With a rare sense of satisfaction in my heart and beginning to lose myself in the fog of drink, I retired to my futon to reread what I had written and dream of things bigger than myself lying on that thin cotton pad. I thought about the friends I missed, the friends about whom I often dreamt, about the Saturday nights two, three years before when I'd scrape together what little money I could, buy something cheap to drink then head downtown where I'd soon be staggering on all fours on the dancefloor. I missed my old friends so badly that merely visiting them in my thoughts was painful. It was even worse on nights such as these when I'd wanted nothing more than to stay at home with my thoughts and compose. Little by little the confidence I'd so strongly held on to would slip through my fingers, and the itch to get out of the thoughts that clouded my head and into the night would be enough to drive me mad.

I finished the last of my vodka and walked into town. It was an unusually warm November night, so I took my time meandering the dark and narrow streets that I had trudged/treaded in various states of insobriety a hundred or more times before in the sad, concise history of my miserable life in this city of Fukuoka.

I followed my nose, my heal and toes, to The Big Apple, a bar I hated for all the memories I wanted to disown. How many months had I tried to avoid the place? Since my heart had been thoroughly and unequivocally broken by Mie? Oh, I'd been there since then, in times not so much of weakness, but for a lack of anywhere better to go. A group of gregarious Australians brought be back into the gaijin fold and there I was gravitating to the bar as natural as if I'd always been going there. From then on, I'd pass, stick my head in from time to time to see if I knew anyone, and stay if I did. Little by little over the course of several months going would become a kind of  habit, drinking with aquaintances because real friends were not to be had, drink until five a.m. only to walk home alone, again, sometimes with the burden of heartbreak lightened, sometimes feeling as if its weight would crush me.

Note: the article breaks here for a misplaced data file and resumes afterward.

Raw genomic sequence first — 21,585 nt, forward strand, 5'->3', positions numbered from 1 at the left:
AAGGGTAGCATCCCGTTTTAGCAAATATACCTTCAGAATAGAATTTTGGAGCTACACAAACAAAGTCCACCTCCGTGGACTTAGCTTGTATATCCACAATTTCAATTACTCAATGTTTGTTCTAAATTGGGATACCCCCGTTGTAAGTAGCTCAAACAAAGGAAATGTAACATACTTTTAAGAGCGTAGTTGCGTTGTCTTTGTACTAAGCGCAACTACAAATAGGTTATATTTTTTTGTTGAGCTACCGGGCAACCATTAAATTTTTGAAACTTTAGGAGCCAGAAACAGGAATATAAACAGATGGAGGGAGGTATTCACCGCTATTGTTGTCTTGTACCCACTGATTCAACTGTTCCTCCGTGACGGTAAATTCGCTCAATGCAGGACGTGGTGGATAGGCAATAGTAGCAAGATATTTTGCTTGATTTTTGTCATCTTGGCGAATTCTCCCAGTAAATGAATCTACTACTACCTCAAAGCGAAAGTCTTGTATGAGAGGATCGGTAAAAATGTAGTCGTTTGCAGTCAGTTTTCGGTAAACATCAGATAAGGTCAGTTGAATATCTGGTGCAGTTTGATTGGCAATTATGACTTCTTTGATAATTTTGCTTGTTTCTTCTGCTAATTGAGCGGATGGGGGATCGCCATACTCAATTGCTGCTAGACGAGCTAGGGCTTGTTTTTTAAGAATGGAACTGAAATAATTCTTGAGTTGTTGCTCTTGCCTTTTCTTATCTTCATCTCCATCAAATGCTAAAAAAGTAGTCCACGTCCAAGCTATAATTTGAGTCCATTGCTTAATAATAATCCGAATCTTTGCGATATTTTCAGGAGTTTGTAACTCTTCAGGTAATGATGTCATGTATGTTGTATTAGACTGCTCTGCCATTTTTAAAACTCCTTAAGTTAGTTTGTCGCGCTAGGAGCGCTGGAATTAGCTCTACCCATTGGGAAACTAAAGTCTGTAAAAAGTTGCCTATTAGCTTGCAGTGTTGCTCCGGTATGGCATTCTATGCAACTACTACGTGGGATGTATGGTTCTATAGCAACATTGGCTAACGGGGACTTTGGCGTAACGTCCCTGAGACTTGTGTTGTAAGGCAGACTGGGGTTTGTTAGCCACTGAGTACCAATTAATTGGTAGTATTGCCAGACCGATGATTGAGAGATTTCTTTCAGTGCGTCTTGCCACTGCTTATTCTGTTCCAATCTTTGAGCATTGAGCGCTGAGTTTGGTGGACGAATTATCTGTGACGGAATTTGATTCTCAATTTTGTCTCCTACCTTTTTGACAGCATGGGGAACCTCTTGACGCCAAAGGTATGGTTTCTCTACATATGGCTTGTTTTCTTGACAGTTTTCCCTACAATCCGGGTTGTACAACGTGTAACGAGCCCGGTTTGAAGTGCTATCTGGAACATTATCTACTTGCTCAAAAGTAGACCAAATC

By the time I arrived the vodka I'd drunk had befriended me enough to warm a smile on my face and soften the furrow in my brow. I entered through the tinted glass door, then squeezed through the press of black sailor trying to endear themselves to the young Japanese girls, back on through to toilet in the rear where I found Mario.